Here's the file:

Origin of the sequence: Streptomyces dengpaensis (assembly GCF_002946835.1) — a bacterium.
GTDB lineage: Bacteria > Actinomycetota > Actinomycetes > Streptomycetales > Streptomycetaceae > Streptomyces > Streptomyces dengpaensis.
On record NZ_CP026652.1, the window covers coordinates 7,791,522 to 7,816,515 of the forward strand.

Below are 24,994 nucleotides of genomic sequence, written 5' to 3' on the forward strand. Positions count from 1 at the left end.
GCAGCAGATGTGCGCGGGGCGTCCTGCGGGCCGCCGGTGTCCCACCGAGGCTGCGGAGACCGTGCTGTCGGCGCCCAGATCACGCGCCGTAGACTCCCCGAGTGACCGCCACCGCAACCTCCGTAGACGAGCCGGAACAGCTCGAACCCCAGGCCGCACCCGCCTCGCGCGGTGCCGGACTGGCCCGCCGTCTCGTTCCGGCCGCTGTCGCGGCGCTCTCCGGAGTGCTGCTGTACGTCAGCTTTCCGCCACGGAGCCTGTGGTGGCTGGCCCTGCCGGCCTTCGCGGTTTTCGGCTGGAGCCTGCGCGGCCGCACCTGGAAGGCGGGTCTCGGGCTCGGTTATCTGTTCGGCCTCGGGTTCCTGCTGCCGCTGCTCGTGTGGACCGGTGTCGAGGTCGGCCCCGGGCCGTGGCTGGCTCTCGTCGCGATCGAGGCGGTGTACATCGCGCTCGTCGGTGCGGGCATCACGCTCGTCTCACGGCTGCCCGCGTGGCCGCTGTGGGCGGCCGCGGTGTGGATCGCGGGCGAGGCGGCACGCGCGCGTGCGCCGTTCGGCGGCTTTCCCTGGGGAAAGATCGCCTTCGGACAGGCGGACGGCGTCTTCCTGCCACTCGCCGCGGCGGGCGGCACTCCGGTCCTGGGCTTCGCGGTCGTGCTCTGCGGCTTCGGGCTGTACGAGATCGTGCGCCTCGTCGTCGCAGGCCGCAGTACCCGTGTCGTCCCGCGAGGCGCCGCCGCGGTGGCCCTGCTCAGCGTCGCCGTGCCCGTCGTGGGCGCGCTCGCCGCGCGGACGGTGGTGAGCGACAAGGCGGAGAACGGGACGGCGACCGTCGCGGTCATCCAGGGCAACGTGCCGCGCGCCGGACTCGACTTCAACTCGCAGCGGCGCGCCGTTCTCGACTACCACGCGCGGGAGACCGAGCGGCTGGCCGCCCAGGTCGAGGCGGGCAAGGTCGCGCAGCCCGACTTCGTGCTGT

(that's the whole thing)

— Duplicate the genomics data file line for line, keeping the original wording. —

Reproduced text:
Origin of the sequence: Streptomyces dengpaensis (assembly GCF_002946835.1) — a bacterium.
GTDB lineage: Bacteria > Actinomycetota > Actinomycetes > Streptomycetales > Streptomycetaceae > Streptomyces > Streptomyces dengpaensis.
On record NZ_CP026652.1, the window covers coordinates 7,791,522 to 7,816,515 of the forward strand.

Below are 24,994 nucleotides of genomic sequence, written 5' to 3' on the forward strand. Positions count from 1 at the left end.
GCAGCAGATGTGCGCGGGGCGTCCTGCGGGCCGCCGGTGTCCCACCGAGGCTGCGGAGACCGTGCTGTCGGCGCCCAGATCACGCGCCGTAGACTCCCCGAGTGACCGCCACCGCAACCTCCGTAGACGAGCCGGAACAGCTCGAACCCCAGGCCGCACCCGCCTCGCGCGGTGCCGGACTGGCCCGCCGTCTCGTTCCGGCCGCTGTCGCGGCGCTCTCCGGAGTGCTGCTGTACGTCAGCTTTCCGCCACGGAGCCTGTGGTGGCTGGCCCTGCCGGCCTTCGCGGTTTTCGGCTGGAGCCTGCGCGGCCGCACCTGGAAGGCGGGTCTCGGGCTCGGTTATCTGTTCGGCCTCGGGTTCCTGCTGCCGCTGCTCGTGTGGACCGGTGTCGAGGTCGGCCCCGGGCCGTGGCTGGCTCTCGTCGCGATCGAGGCGGTGTACATCGCGCTCGTCGGTGCGGGCATCACGCTCGTCTCACGGCTGCCCGCGTGGCCGCTGTGGGCGGCCGCGGTGTGGATCGCGGGCGAGGCGGCACGCGCGCGTGCGCCGTTCGGCGGCTTTCCCTGGGGAAAGATCGCCTTCGGACAGGCGGACGGCGTCTTCCTGCCACTCGCCGCGGCGGGCGGCACTCCGGTCCTGGGCTTCGCGGTCGTGCTCTGCGGCTTCGGGCTGTACGAGATCGTGCGCCTCGTCGTCGCAGGCCGCAGTACCCGTGTCGTCCCGCGAGGCGCCGCCGCGGTGGCCCTGCTCAGCGTCGCCGTGCCCGTCGTGGGCGCGCTCGCCGCGCGGACGGTGGTGAGCGACAAGGCGGAGAACGGGACGGCGACCGTCGCGGTCATCCAGGGCAACGTGCCGCGCGCCGGACTCGACTTCAACTCGCAGCGGCGCGCCGTTCTCGACTACCACGCGCGGGAGACCGAGCGGCTGGCCGCCCAGGTCGAGGCGGGCAAGGTCGCGCAGCCCGACTTCGTGCTGT